Letter from GEORGE PERKINS MARSH and CHARLES PAINE to HIRAM POWERS, dated June 12 1847.
Under the authority of a Resolution of the General Assembly of Vermont, His Excellency the Governor has appointed us a committee to correspond with you, and inquire upon what terms, and within what time, you will execute for the State statues of Thomas Chittenden and Ethan Allen, to be placed in the niches in the lobby of the Capitol at Montpelier.
We enclose for your information a description and plan of the apartment in which it
is proposed to place the statues, and as soon as the General Assembly shall
authorize your employment, the best histories
of Vermont, and all other accessible means of information concerning the lives and characters of those eminent patriots, will be transmitted to you.
To the best of our knowledge, no busts or portraits of Chittenden or Allen are extant, nor has tradition preserved any other description of the person of either, than that they were men of large stature, muscular frame, and a severity of expression befitting [the?] [stern?] and arduous duties, which their position and the necessity of the times imposed upon them.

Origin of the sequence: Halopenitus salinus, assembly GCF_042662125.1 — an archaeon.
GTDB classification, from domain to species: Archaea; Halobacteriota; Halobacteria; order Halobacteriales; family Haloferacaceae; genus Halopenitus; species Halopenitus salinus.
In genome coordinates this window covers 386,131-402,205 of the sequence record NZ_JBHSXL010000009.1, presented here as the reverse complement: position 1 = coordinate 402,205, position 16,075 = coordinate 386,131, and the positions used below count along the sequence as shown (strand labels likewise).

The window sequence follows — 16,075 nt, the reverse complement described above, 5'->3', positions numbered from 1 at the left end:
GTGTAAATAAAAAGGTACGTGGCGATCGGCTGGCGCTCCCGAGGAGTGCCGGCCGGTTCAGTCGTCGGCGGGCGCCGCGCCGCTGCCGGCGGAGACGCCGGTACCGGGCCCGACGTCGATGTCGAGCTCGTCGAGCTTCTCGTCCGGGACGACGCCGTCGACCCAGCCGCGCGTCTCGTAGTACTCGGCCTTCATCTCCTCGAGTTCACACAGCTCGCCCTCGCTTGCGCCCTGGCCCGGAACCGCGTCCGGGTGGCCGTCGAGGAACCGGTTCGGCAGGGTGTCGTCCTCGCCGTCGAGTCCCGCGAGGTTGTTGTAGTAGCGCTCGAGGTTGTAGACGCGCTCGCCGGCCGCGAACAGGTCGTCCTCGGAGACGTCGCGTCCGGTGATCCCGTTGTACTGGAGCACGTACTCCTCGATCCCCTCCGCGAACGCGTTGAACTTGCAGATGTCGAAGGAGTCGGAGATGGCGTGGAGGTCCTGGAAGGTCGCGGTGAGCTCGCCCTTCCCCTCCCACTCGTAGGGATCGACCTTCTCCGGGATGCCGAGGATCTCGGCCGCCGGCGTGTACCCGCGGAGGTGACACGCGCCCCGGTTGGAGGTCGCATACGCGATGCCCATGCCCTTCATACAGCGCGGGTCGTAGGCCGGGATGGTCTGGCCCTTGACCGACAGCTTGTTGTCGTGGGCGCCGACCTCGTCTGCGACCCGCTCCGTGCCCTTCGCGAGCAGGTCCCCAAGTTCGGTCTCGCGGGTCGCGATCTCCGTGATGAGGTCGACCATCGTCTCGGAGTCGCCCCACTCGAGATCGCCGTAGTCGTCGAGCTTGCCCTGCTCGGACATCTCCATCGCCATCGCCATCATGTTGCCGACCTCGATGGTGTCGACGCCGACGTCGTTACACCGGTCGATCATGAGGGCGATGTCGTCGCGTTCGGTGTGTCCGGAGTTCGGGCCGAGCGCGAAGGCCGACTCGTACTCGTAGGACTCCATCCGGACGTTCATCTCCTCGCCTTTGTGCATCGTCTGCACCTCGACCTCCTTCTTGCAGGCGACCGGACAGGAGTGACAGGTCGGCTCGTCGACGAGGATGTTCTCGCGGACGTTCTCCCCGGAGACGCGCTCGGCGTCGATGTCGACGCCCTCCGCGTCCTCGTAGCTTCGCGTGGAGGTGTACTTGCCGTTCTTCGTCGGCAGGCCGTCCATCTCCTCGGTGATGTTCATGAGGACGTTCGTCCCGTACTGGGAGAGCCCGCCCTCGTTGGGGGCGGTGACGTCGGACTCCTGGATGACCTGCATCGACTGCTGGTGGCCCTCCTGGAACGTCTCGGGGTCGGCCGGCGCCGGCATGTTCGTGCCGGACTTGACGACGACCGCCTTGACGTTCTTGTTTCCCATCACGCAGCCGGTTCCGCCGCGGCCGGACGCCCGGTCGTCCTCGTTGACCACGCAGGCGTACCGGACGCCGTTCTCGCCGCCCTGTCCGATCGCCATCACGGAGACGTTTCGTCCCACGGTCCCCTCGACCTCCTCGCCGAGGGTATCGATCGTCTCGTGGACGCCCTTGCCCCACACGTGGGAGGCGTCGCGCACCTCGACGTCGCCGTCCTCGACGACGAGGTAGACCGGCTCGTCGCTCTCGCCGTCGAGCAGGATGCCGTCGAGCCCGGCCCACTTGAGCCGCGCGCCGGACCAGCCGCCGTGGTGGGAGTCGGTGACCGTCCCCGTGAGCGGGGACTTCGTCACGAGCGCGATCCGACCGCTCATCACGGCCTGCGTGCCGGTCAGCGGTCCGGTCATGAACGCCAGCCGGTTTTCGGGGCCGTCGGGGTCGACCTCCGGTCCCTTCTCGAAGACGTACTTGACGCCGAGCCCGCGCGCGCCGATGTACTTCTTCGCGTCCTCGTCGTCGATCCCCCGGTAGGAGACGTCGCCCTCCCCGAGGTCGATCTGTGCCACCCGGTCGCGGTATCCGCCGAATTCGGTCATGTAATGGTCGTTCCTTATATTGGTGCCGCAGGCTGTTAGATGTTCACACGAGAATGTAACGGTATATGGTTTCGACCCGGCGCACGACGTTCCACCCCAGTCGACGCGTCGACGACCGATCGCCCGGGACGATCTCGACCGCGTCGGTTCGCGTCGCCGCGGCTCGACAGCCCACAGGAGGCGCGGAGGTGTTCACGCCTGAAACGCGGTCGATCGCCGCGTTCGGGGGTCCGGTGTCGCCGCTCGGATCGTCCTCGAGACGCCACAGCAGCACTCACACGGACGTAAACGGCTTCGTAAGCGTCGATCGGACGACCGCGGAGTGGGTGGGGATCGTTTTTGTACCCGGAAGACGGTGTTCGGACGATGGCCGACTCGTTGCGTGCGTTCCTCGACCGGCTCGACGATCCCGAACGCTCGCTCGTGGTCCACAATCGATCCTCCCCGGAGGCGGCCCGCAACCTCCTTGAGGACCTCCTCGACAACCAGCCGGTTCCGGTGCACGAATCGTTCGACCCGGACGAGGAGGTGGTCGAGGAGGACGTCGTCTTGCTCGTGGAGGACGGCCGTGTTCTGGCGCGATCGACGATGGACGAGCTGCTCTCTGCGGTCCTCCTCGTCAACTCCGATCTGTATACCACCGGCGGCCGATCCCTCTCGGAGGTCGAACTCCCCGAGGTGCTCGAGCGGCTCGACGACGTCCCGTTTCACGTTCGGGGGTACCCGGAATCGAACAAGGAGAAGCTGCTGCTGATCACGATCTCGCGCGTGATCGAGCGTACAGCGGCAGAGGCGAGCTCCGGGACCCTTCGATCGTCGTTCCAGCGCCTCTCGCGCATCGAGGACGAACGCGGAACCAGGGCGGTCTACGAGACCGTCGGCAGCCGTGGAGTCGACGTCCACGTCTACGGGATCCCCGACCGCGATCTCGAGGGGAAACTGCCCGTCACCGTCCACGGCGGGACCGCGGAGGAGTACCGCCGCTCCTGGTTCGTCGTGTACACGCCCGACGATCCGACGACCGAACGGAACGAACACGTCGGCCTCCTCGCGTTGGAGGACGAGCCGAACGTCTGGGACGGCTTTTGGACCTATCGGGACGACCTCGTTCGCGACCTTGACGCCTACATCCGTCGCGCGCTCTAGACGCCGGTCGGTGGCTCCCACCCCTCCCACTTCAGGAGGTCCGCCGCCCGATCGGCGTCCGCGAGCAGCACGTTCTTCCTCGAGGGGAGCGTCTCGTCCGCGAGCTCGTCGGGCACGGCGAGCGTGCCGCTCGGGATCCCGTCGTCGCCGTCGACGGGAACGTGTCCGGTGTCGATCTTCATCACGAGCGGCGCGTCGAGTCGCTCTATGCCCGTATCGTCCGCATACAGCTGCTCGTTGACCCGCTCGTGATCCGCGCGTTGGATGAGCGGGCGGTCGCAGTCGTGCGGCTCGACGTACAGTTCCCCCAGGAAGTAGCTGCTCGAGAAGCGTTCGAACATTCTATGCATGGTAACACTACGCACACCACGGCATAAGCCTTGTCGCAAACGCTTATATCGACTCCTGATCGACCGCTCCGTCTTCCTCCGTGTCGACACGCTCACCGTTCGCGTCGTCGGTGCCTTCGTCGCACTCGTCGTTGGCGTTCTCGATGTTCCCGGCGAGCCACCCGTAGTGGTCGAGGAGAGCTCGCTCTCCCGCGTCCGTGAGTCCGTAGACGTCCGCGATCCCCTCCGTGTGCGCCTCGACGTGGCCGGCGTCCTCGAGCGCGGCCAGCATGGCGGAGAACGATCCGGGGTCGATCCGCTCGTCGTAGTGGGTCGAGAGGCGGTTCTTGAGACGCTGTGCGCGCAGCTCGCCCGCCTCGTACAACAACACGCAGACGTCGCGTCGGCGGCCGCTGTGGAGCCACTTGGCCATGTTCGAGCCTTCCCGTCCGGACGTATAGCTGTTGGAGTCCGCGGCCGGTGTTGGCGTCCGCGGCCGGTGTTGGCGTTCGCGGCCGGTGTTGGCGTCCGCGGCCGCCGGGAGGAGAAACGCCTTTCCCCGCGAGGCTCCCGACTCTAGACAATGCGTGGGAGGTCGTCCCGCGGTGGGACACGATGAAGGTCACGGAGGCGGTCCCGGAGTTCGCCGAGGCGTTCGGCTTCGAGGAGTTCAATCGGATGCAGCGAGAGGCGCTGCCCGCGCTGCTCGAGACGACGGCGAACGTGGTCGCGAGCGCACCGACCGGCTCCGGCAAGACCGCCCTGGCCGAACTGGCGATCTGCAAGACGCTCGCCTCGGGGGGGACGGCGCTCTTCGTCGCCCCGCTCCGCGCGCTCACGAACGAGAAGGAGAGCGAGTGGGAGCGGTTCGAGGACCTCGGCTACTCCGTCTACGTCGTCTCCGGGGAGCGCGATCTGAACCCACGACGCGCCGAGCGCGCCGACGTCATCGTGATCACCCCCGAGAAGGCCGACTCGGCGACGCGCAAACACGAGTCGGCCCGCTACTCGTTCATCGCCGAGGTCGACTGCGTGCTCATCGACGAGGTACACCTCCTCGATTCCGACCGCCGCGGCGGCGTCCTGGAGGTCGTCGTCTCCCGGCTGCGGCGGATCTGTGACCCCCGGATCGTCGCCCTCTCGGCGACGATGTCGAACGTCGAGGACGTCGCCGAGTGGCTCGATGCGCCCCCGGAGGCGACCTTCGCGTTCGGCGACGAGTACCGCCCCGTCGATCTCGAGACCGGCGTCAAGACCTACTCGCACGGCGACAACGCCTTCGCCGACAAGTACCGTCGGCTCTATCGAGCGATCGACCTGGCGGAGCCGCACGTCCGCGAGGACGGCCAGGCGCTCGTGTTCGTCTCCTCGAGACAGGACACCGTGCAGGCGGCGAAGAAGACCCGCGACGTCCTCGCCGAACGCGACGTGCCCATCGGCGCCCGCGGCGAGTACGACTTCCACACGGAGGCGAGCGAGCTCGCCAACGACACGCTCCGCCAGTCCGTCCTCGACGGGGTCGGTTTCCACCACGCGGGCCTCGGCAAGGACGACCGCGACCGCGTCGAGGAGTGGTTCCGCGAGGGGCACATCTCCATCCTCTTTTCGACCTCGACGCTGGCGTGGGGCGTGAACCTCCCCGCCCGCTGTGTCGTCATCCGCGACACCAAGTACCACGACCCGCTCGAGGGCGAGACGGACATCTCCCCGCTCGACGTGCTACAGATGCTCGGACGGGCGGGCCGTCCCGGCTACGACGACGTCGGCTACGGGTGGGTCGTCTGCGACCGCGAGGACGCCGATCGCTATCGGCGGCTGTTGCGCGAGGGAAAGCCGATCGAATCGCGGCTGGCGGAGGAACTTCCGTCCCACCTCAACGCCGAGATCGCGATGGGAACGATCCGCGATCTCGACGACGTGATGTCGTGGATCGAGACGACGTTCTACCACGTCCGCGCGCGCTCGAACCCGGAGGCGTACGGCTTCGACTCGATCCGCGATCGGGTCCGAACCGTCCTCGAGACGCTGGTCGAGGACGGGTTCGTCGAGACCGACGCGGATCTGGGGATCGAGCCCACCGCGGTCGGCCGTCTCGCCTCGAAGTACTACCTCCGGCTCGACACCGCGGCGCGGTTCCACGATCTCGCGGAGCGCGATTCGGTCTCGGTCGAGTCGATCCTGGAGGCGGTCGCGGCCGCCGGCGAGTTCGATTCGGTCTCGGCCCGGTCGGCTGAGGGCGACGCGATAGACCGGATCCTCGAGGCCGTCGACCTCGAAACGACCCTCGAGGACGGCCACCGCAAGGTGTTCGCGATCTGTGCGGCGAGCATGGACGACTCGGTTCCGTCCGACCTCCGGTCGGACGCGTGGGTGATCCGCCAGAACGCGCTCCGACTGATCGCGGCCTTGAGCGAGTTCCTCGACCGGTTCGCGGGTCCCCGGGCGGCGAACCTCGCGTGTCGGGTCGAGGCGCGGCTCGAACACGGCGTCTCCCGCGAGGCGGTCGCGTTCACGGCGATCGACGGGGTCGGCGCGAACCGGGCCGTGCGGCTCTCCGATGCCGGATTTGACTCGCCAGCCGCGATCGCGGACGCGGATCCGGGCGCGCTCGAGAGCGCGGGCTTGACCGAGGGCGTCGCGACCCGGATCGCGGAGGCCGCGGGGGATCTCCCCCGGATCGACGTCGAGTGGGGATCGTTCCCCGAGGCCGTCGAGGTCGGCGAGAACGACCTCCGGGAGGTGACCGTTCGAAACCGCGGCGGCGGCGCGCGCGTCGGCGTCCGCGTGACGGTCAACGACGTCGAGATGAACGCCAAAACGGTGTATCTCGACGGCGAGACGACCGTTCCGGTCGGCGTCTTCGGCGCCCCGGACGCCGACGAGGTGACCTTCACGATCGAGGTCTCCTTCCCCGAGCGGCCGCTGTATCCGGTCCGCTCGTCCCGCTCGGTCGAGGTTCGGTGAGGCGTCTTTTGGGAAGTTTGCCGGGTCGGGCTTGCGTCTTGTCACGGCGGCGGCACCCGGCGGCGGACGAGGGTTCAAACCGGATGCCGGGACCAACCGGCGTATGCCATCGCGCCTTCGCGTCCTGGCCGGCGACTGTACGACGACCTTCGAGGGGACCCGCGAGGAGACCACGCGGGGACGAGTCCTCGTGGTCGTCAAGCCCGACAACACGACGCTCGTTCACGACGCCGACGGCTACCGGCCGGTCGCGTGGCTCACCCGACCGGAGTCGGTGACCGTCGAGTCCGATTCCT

In testifying our gratification that your first commission from Vermont will be, not
from a private citizen, but from the whole people of a State, which is justly proud
of having given birth to the first of living sculptors, and which we are happy to
know you still remember with the affection that no true and generous man can ever
cease to feel for his natal soil, we trust you will pardon us for suggesting, that
has claims upon you not to be postponed to those of any other patron, and expressing the hope that you will permit no less important engagement to prevent you from soon bestowing upon the beautiful Capitol of your native State the most appropriate of decorations the images of the most famous among the fathers of her people from the hand of the most renowned of her sons.
We are sir, with the highest respectYour obedient servantsGeorge P Marsh Charles PaineHiram Powers Esq Florence
References in this letter:
Powers never made a statue of either Thomas Chittenden (1730-1797), Vermont's first governor, or of Ethan Allen (1737-1789). A marble statue of Allen for the portico of the Vermont State House was eventually executed by Larkin Goldsmith Mead and unveiled October 10, 1861. An eight-by-six foot engraving of Chittenden by H.P. Hall was installed in the State House in 1873.
Charles Paine (1799-1853) was governor of Vermont 1841-43 and a leading proponent of the Vermont Central Railroad, which opened in October 1848.